to Port Arthur and Fort William, at the head of Lake
Superior. This two-day journey, with its cool breezes
and delightful scenery, can be made at very little
extra cost.
United Slates Connections
The traveller from the United States to the Canadian Pacific Rockies will find a number of good connections.
To Montreal and Toronto there are excellent connections
from New York, Roston, Ruffalo, Detroit and other gateway
cities. From the Middle West, the Soo Line operates through
trains from Chicago, St. Paul and Minneapolis to Vancouver,
using the Canadian Pacific metals for the Canadian part of
the journey. From the Twin Cities, too, through trains run
over the Soo Line to Winnipeg.
Across the Prairies
Winnipeg is the metropolis of Western Canada—a large, dynamic and beautiful city. For a
day onwards the traveller is on the prairies, continuously in sight of the enormous grain fields and
stock farms which are the source of the great agricultural production of the West. Manitoba, Saskatchewan and Alberta produce the best milling wheat
in the world. The main line passes through several
cities, including Brandon, Regina, Moose Jaw, Medicine Hat—famous for its natural gas—while the
prairies are traversed by several important branches.
The Calgary Stampede
Alrerta, still a country of considerable stock-
raising interests, was until recent years one of the
principal ranching sections of the West; and in the
"Stampede" held at Calgary, the glories of the Old
West are revived annually in a week's carnival of
frontier sports and contests. The Calgary Stampede
has now become a famous frontier-day celebration,
and contestants come from all parts of the continent.
It will be held in 1926 from July 5 to 10th, and visitors to the Rockies should by all means stop off at
Calgary and participate.
At Calgary the Canadian Pacific operates an immense hotel, the Hotel Palliser, which provides very
comfortable headquarters from which to visit this
enterprising and sunny community.
Introduction to the Rockies
From the roof garden of the Palliser Hotel
one can see the glistening peaks of the Canadian
Pacific Rockies sixty miles away—a dramatic glimpse
of a far-flung line of blue, hung among the clouds and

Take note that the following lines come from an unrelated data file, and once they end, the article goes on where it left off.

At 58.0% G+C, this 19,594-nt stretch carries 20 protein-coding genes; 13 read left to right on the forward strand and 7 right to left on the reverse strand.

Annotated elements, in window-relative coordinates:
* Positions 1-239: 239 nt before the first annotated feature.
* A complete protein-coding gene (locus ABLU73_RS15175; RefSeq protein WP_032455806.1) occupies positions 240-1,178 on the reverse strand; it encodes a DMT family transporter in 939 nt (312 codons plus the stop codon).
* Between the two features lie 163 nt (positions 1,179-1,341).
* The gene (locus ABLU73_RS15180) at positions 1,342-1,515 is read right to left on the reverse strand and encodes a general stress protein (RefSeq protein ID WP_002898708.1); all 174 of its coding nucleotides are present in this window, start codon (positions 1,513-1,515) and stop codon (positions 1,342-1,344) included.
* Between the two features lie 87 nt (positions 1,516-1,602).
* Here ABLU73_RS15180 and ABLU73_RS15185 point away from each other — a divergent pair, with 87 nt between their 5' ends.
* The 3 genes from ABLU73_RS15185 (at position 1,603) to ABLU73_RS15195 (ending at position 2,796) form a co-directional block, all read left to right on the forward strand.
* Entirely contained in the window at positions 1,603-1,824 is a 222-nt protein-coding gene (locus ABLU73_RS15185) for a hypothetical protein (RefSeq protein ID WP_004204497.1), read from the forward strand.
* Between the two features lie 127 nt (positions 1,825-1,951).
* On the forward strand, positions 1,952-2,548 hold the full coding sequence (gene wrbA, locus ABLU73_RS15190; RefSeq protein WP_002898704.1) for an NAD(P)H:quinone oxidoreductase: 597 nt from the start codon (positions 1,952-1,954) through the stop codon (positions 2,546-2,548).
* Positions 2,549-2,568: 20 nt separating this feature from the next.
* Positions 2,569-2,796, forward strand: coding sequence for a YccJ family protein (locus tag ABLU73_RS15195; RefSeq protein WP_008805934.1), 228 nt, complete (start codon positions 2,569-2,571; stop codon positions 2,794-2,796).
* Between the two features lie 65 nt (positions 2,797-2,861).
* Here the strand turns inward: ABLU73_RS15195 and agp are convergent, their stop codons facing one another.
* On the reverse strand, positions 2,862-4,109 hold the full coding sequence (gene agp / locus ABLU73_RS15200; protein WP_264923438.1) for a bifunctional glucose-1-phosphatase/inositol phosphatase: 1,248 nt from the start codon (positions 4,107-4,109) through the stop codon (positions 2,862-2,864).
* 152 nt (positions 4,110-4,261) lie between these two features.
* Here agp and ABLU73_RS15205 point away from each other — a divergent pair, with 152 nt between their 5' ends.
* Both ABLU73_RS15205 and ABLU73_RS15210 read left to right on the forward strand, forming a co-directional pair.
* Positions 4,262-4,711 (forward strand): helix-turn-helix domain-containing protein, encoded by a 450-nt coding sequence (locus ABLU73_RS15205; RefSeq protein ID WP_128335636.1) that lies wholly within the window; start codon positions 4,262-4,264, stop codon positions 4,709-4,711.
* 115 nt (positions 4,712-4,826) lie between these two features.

quivering in the warm summer air, sharp as a knife
blade. Leaving Calgary, the train enters the Rockies
by the ancient, glacier-grooved Bow Valley, fringed
with dark evergreen trees, first climbing the foothills and then winding through narrow passes eroded
in the great gray bulk of the first ranges.
Banff, which is reached in about three hours
from Calgary, is a fitting front-door to the magnificence of the mountains. Situated in a pocket of a
wide circle of pearly grey limestone peaks, embowered in pine forests and lawns, with the glacial-
green Bow River flowing through it, it is the capital
of Rocky Mountains Park, and no part of the
Rockies yet to come exhibits a greater variety of
sublime and romantic beauty.
Banff has been for many years one of the most
popular mountain resorts of this continent—due not
only to its environment but also to the beautifully
located and luxurious Banff Springs Hotel (a Canadian Pacific hotel).
What to Do at Banff
Banff affords a remarkable variety of recreation—riding, climbing, boating, golf, tennis, motoring and trail trips. Its sulphur baths are world-
famous ; one of the four adjoins Banff Springs Hotel.
Within easy reach are many pleasant hikes or easy
climbs, such as to the picturesque and brilliantly
colored terraces of the Hot Springs, the wooded
slopes of Sulphur Mountain, Sundance Canyon,
Tunnel Mountain and the Cave and Basin. Within
a short drive is the interesting Buffalo Park. Good
roads and trails radiate in all directions, leading to
the Hoodoos,  natural concrete pillars of various ^
Sherbrooke Lake,
near Wapta Camp
Lake McArthur, near Lake O'Hara
Emerald Lake and its background of peaks
Page Seven PACIFIC        COAST       TOURS       through      the      CANADIAN       PACIFIC       ROCKIES
shapes and sizes, Cascade Mountain, Stoney Squaw
Mountain and the beautiful Vermilion Lakes.
There are also stiff and challenging ascents like
that of Mount Edith for the graduated Alpinist, who
very often makes his headquarters with the Alpine
Club of Canada, on the slope of Tunnel Mountain.
Indian Day, held usually in the third week of July, attracts
gorgeous cavalcades of Indian Rraves, squaws and papooses
from the Stoney Indian reserve.
Motor and Trail Trips
At a distance of eight miles is Lake Minnewanka, a beautiful sheet of water, sixteen miles long,
extremely deep and walled in by tremendous cliffs,
and the home of huge fighting trout. A wonderful
river trip up the Bow can be made by electric launch.
There are attractive automobile trips, as for example
to Johnston Canyon, where a side trail leads to a
great waterfall, or to Lake Louise. For those seeking to get close to the heart of Nature there are a
variety of fine pony trips, such as to the Spray Lakes
or the Kananaskis Lakes, or to Mount Assiniboine.
Motor excursions to various points are run regularly in the
summer season.
Ruffalo, mountain sheep, mountain goat, and other animals
at Ranff are a never-failing source of interest.
Banff-Windermere Road
The most magnificent motor trip in the entire Rockies is available at either Banff or Lake
Louise—that, namely, over the Banff-Windermere
automobile highway, which, opening up an Alpine
country known hitherto only to the trapper and the